God of Yuks? 'Thor: Ragnarok' plays for laughs — and gets 'em

Thor and the Hulk: Two one-upping Avengers

Thor and the Hulk: Two one-upping Avengers Courtesy of Marvel Studios

With apologies to the land of the Vikings: Thor is hands down the most boring Avenger.

He’s practically invincible, so the stakes are never all that high. His only real weakness is pride, which can be used as a plot point once before it becomes annoying. Thor is a relic from a different time, a superhero without nuance, and that makes for boring solo outings.

So after two meh Thor movies, how do you fix the god of thunder?

Make him funny.

Marvel has used Thor as comic relief in varying capacities over the course of its cinematic universe, but with Thor: Ragnarok the studio really leaned in. They hired Taika Waititi, a director known for oddball comedies like What We Do in the Shadows and Hunt for the Wilderpeople, and adapted the Planet Hulk comics storyline to shift some emphasis away from the stuffiness of Norse mythology. The result is a Thor movie that’s actually fun to watch.

Raganarok feels different from the get-go. Thor (Chris Hemsworth) has allowed himself to be captured by the fire demon Surtur, as a means to defeat the monster and prevent Ragnarok, the prophesied destruction of Asgard. Whereas Thor of the past films would have charged in with macho gusto, our hero now chats up a skeleton in his cell, cracks jokes when face-to-face with Surtur, and subsequently does battle with an evil horde while Led Zeppelin’s “Immigrant Song” blasts from the theater speakers. This is a complete 180.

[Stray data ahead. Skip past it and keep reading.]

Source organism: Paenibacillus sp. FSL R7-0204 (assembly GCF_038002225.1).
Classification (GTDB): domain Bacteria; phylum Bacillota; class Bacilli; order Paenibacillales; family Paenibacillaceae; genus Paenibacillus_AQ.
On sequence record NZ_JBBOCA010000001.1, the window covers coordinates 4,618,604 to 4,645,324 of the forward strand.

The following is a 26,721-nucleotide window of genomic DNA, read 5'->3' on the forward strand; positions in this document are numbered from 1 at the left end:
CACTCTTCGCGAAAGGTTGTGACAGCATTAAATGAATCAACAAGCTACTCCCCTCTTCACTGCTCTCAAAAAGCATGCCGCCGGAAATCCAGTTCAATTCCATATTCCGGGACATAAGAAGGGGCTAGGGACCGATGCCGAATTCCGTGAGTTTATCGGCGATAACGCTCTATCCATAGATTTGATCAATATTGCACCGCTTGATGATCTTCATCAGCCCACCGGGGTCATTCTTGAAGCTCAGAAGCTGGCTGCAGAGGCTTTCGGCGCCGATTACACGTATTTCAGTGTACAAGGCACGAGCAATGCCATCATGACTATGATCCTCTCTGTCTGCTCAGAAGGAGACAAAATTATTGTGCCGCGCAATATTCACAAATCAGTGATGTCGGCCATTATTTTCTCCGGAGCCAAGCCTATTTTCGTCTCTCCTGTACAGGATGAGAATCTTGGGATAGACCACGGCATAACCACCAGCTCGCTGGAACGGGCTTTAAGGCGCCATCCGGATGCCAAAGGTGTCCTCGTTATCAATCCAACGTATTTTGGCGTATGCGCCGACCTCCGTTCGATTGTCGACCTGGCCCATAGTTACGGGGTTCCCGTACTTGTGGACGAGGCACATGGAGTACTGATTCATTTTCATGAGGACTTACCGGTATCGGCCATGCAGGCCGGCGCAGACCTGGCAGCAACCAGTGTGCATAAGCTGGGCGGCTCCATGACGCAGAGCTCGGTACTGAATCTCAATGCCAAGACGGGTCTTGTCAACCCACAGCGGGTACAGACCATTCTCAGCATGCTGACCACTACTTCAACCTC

From here, Raganarok operates on two converging storylines. Hela (Cate Blanchett), goddess of death and Thor’s older sister, attacks Thor and his adoptive brother, Loki (Tom Hiddleston), in an attempt to take the Asgardian throne. Loki calls down the Bifröst Bridge in an attempt to flee, but the brothers are knocked from the portal and end up on a planet called Sakaar. Thor is captured and forced to compete in gladiatorial combat. While Hela wreaks havoc on Asgard, Thor must figure out an escape.

Blanchett does a fine job as always, but she’s just another in a long line of megalomaniacs. This storyline—all-powerful bad guy hell-bent on taking over the world—is the same old stuff from Marvel. We get a reprieve, however, during Thor’s time on Sakaar. Here, Ragnarok skirts its villain problem for a bit and trades the stale elements of the Asgardian epic for ’80s space opera vibes. Something about Thor flying around in spaceships and using laser guns just makes the character feel fresher.

Hemsworth gets to flex his comedic muscles more than ever before, and shows a real knack for it here. Hulk’s (Mark Ruffalo) appearance on Sakaar allows for more complicated chemistry between the two one-upping Avengers. And Jeff Goldblum lends trademark Goldblumian weirdness to minor villain the Grandmaster, a goofball sadist who runs the planet. As such, the second act stands out as more like Spider-Man: Homecoming than anything found in Thor.

Comic-book purists might not like the direction, but it’s a welcome change for the rest of us. Thor may always be the lamest of the Avengers, but Waititi and company made fine lemonade out of this Asgardian lemon.

Thor: Ragnorak
Director: Taika Waititi
Starring: Chris Hemsworth, Tom Hiddleston, Cate Blanchett
Rated: PG-13
Theater: Now open, area theaters